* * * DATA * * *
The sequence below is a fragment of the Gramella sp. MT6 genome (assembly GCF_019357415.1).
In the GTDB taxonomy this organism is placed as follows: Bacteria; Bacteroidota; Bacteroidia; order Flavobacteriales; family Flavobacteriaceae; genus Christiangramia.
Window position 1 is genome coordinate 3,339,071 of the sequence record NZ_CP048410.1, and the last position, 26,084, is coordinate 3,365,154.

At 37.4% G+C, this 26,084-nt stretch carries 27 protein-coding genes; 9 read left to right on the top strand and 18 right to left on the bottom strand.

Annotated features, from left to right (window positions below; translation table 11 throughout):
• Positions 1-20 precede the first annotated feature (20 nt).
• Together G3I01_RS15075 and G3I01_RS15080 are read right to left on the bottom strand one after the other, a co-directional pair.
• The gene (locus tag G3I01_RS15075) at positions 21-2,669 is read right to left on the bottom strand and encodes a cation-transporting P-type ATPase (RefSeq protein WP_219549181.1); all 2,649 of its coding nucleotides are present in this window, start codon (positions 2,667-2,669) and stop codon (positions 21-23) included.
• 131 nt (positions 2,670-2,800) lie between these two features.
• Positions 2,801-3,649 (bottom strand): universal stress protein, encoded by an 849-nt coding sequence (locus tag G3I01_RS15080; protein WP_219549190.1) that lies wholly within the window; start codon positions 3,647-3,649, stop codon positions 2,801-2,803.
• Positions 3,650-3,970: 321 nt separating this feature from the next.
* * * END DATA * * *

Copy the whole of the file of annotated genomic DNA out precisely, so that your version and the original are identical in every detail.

The sequence below is a fragment of the Gramella sp. MT6 genome (assembly GCF_019357415.1).
In the GTDB taxonomy this organism is placed as follows: Bacteria; Bacteroidota; Bacteroidia; order Flavobacteriales; family Flavobacteriaceae; genus Christiangramia.
Window position 1 is genome coordinate 3,339,071 of the sequence record NZ_CP048410.1, and the last position, 26,084, is coordinate 3,365,154.

At 37.4% G+C, this 26,084-nt stretch carries 27 protein-coding genes; 9 read left to right on the top strand and 18 right to left on the bottom strand.

Annotated features, from left to right (window positions below; translation table 11 throughout):
• Positions 1-20 precede the first annotated feature (20 nt).
• Together G3I01_RS15075 and G3I01_RS15080 are read right to left on the bottom strand one after the other, a co-directional pair.
• The gene (locus tag G3I01_RS15075) at positions 21-2,669 is read right to left on the bottom strand and encodes a cation-transporting P-type ATPase (RefSeq protein WP_219549181.1); all 2,649 of its coding nucleotides are present in this window, start codon (positions 2,667-2,669) and stop codon (positions 21-23) included.
• 131 nt (positions 2,670-2,800) lie between these two features.
• Positions 2,801-3,649 (bottom strand): universal stress protein, encoded by an 849-nt coding sequence (locus tag G3I01_RS15080; protein WP_219549190.1) that lies wholly within the window; start codon positions 3,647-3,649, stop codon positions 2,801-2,803.
• Positions 3,650-3,970: 321 nt separating this feature from the next.